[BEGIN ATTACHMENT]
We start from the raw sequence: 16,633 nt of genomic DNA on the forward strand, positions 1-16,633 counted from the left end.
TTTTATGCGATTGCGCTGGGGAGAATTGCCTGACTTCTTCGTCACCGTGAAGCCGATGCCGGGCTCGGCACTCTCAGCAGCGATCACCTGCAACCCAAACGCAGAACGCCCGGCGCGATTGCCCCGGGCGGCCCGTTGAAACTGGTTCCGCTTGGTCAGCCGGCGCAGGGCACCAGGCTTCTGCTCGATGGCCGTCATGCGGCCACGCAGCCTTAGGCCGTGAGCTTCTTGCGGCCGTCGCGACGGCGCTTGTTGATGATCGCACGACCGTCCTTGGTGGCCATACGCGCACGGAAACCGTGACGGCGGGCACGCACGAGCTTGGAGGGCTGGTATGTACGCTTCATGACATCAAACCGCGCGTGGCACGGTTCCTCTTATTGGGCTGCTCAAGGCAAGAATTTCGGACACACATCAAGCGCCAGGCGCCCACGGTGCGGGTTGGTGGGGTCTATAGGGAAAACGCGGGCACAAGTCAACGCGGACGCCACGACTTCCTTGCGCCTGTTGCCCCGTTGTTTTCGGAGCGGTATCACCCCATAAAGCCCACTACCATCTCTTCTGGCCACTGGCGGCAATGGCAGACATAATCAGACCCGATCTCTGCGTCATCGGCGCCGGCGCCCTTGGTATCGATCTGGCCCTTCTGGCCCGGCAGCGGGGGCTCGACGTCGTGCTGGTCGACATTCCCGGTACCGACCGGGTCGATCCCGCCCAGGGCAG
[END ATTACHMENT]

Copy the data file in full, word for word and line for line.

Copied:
We start from the raw sequence: 16,633 nt of genomic DNA on the forward strand, positions 1-16,633 counted from the left end.
TTTTATGCGATTGCGCTGGGGAGAATTGCCTGACTTCTTCGTCACCGTGAAGCCGATGCCGGGCTCGGCACTCTCAGCAGCGATCACCTGCAACCCAAACGCAGAACGCCCGGCGCGATTGCCCCGGGCGGCCCGTTGAAACTGGTTCCGCTTGGTCAGCCGGCGCAGGGCACCAGGCTTCTGCTCGATGGCCGTCATGCGGCCACGCAGCCTTAGGCCGTGAGCTTCTTGCGGCCGTCGCGACGGCGCTTGTTGATGATCGCACGACCGTCCTTGGTGGCCATACGCGCACGGAAACCGTGACGGCGGGCACGCACGAGCTTGGAGGGCTGGTATGTACGCTTCATGACATCAAACCGCGCGTGGCACGGTTCCTCTTATTGGGCTGCTCAAGGCAAGAATTTCGGACACACATCAAGCGCCAGGCGCCCACGGTGCGGGTTGGTGGGGTCTATAGGGAAAACGCGGGCACAAGTCAACGCGGACGCCACGACTTCCTTGCGCCTGTTGCCCCGTTGTTTTCGGAGCGGTATCACCCCATAAAGCCCACTACCATCTCTTCTGGCCACTGGCGGCAATGGCAGACATAATCAGACCCGATCTCTGCGTCATCGGCGCCGGCGCCCTTGGTATCGATCTGGCCCTTCTGGCCCGGCAGCGGGGGCTCGACGTCGTGCTGGTCGACATTCCCGGTACCGACCGGGTCGATCCCGCCCAGGGCAG